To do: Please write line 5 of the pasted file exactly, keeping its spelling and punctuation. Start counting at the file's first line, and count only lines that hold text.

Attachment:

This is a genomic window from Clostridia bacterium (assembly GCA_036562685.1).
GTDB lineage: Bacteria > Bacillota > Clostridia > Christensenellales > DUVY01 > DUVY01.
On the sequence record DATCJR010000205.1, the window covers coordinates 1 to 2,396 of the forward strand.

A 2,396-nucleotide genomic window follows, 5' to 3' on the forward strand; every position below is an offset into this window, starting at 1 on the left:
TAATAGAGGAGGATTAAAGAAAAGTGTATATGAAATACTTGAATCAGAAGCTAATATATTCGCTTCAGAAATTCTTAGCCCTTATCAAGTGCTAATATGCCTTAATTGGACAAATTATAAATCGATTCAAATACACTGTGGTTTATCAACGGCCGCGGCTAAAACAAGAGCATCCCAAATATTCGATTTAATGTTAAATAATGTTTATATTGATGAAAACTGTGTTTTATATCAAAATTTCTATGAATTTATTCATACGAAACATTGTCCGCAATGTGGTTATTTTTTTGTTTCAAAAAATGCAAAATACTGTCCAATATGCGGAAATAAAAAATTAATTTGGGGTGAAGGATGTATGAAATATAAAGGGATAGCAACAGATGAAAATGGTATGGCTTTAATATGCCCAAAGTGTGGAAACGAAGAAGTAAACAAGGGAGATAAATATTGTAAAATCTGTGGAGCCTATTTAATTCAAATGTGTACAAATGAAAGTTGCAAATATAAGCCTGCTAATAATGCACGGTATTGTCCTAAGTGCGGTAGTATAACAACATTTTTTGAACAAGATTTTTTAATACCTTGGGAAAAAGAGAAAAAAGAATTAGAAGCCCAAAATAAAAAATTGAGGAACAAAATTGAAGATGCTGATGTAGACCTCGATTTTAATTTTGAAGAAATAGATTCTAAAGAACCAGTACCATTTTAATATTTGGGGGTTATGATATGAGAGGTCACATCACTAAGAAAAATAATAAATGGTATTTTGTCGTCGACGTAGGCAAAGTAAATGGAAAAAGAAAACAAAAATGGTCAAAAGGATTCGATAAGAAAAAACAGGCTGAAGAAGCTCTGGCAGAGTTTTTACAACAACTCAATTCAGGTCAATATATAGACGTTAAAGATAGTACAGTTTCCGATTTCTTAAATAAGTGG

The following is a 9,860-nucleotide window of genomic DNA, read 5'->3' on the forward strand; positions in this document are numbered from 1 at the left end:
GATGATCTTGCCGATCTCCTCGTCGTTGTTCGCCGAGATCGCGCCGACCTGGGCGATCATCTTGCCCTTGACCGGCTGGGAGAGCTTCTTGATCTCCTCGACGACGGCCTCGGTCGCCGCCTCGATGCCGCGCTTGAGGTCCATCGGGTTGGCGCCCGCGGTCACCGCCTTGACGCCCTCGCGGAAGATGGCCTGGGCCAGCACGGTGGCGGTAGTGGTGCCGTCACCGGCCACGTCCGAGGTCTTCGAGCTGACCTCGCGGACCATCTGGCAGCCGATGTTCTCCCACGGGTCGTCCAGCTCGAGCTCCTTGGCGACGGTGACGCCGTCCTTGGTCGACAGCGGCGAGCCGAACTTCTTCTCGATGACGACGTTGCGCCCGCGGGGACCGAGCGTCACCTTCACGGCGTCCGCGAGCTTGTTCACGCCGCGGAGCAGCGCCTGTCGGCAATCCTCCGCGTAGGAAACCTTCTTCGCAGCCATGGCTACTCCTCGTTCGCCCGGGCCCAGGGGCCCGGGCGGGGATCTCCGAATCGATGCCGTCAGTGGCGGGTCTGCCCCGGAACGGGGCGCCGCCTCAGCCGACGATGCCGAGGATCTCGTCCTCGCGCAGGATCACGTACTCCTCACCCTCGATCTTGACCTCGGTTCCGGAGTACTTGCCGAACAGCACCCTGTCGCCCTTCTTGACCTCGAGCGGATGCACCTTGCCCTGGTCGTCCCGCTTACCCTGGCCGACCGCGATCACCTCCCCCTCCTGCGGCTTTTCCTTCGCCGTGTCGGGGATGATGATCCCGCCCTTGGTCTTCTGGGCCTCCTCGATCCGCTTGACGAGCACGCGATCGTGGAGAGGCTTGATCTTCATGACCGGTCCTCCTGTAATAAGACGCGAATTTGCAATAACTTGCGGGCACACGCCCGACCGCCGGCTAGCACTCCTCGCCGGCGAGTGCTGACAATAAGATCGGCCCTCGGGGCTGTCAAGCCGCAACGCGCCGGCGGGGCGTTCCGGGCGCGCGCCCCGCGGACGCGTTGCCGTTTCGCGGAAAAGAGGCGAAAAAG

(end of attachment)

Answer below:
TAATAGAGGAGGATTAAAGAAAAGTGTATATGAAATACTTGAATCAGAAGCTAATATATTCGCTTCAGAAATTCTTAGCCCTTATCAAGTGCTAATATGCCTTAATTGGACAAATTATAAATCGATTCAAATACACTGTGGTTTATCAACGGCCGCGGCTAAAACAAGAGCATCCCAAATATTCGATTTAATGTTAAATAATGTTTATATTGATGAAAACTGTGTTTTATATCAAAATTTCTATGAATTTATTCATACGAAACATTGTCCGCAATGTGGTTATTTTTTTGTTTCAAAAAATGCAAAATACTGTCCAATATGCGGAAATAAAAAATTAATTTGGGGTGAAGGATGTATGAAATATAAAGGGATAGCAACAGATGAAAATGGTATGGCTTTAATATGCCCAAAGTGTGGAAACGAAGAAGTAAACAAGGGAGATAAATATTGTAAAATCTGTGGAGCCTATTTAATTCAAATGTGTACAAATGAAAGTTGCAAATATAAGCCTGCTAATAATGCACGGTATTGTCCTAAGTGCGGTAGTATAACAACATTTTTTGAACAAGATTTTTTAATACCTTGGGAAAAAGAGAAAAAAGAATTAGAAGCCCAAAATAAAAAATTGAGGAACAAAATTGAAGATGCTGATGTAGACCTCGATTTTAATTTTGAAGAAATAGATTCTAAAGAACCAGTACCATTTTAATATTTGGGGGTTATGATATGAGAGGTCACATCACTAAGAAAAATAATAAATGGTATTTTGTCGTCGACGTAGGCAAAGTAAATGGAAAAAGAAAACAAAAATGGTCAAAAGGATTCGATAAGAAAAAACAGGCTGAAGAAGCTCTGGCAGAGTTTTTACAACAACTCAATTCAGGTCAATATATAGACGTTAAAGATAGTACAGTTTCCGATTTCTTAAATAAGTGG